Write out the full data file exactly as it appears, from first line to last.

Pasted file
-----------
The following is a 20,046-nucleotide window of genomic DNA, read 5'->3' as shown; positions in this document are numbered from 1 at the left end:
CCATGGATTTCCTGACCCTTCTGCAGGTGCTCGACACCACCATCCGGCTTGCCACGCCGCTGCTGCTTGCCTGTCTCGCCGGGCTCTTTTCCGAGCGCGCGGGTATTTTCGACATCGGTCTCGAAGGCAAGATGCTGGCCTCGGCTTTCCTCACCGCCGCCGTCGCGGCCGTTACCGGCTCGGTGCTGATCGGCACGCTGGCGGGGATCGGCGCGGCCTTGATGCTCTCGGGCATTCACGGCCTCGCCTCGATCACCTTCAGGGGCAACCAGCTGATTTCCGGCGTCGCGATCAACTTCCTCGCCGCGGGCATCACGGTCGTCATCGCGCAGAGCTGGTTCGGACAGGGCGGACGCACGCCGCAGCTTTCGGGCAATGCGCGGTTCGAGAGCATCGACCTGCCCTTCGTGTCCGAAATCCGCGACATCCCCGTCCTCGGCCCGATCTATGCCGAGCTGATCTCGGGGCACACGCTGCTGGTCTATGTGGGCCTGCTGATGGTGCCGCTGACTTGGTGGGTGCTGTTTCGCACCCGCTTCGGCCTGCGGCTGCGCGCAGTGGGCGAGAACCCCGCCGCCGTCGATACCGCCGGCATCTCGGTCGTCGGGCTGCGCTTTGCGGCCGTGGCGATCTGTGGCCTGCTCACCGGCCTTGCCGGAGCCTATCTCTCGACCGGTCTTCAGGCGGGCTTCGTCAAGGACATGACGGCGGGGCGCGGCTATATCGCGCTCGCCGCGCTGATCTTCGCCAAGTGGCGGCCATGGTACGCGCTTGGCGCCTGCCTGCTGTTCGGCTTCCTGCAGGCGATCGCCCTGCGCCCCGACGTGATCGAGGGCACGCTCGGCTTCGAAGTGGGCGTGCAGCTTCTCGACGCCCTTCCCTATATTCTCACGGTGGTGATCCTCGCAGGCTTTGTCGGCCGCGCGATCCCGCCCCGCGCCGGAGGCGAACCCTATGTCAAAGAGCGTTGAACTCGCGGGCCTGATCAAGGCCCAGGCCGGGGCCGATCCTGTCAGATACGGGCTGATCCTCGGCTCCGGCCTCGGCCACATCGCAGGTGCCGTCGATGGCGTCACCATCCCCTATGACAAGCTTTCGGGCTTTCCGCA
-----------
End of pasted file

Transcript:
The following is a 20,046-nucleotide window of genomic DNA, read 5'->3' as shown; positions in this document are numbered from 1 at the left end:
CCATGGATTTCCTGACCCTTCTGCAGGTGCTCGACACCACCATCCGGCTTGCCACGCCGCTGCTGCTTGCCTGTCTCGCCGGGCTCTTTTCCGAGCGCGCGGGTATTTTCGACATCGGTCTCGAAGGCAAGATGCTGGCCTCGGCTTTCCTCACCGCCGCCGTCGCGGCCGTTACCGGCTCGGTGCTGATCGGCACGCTGGCGGGGATCGGCGCGGCCTTGATGCTCTCGGGCATTCACGGCCTCGCCTCGATCACCTTCAGGGGCAACCAGCTGATTTCCGGCGTCGCGATCAACTTCCTCGCCGCGGGCATCACGGTCGTCATCGCGCAGAGCTGGTTCGGACAGGGCGGACGCACGCCGCAGCTTTCGGGCAATGCGCGGTTCGAGAGCATCGACCTGCCCTTCGTGTCCGAAATCCGCGACATCCCCGTCCTCGGCCCGATCTATGCCGAGCTGATCTCGGGGCACACGCTGCTGGTCTATGTGGGCCTGCTGATGGTGCCGCTGACTTGGTGGGTGCTGTTTCGCACCCGCTTCGGCCTGCGGCTGCGCGCAGTGGGCGAGAACCCCGCCGCCGTCGATACCGCCGGCATCTCGGTCGTCGGGCTGCGCTTTGCGGCCGTGGCGATCTGTGGCCTGCTCACCGGCCTTGCCGGAGCCTATCTCTCGACCGGTCTTCAGGCGGGCTTCGTCAAGGACATGACGGCGGGGCGCGGCTATATCGCGCTCGCCGCGCTGATCTTCGCCAAGTGGCGGCCATGGTACGCGCTTGGCGCCTGCCTGCTGTTCGGCTTCCTGCAGGCGATCGCCCTGCGCCCCGACGTGATCGAGGGCACGCTCGGCTTCGAAGTGGGCGTGCAGCTTCTCGACGCCCTTCCCTATATTCTCACGGTGGTGATCCTCGCAGGCTTTGTCGGCCGCGCGATCCCGCCCCGCGCCGGAGGCGAACCCTATGTCAAAGAGCGTTGAACTCGCGGGCCTGATCAAGGCCCAGGCCGGGGCCGATCCTGTCAGATACGGGCTGATCCTCGGCTCCGGCCTCGGCCACATCGCAGGTGCCGTCGATGGCGTCACCATCCCCTATGACAAGCTTTCGGGCTTTCCGCA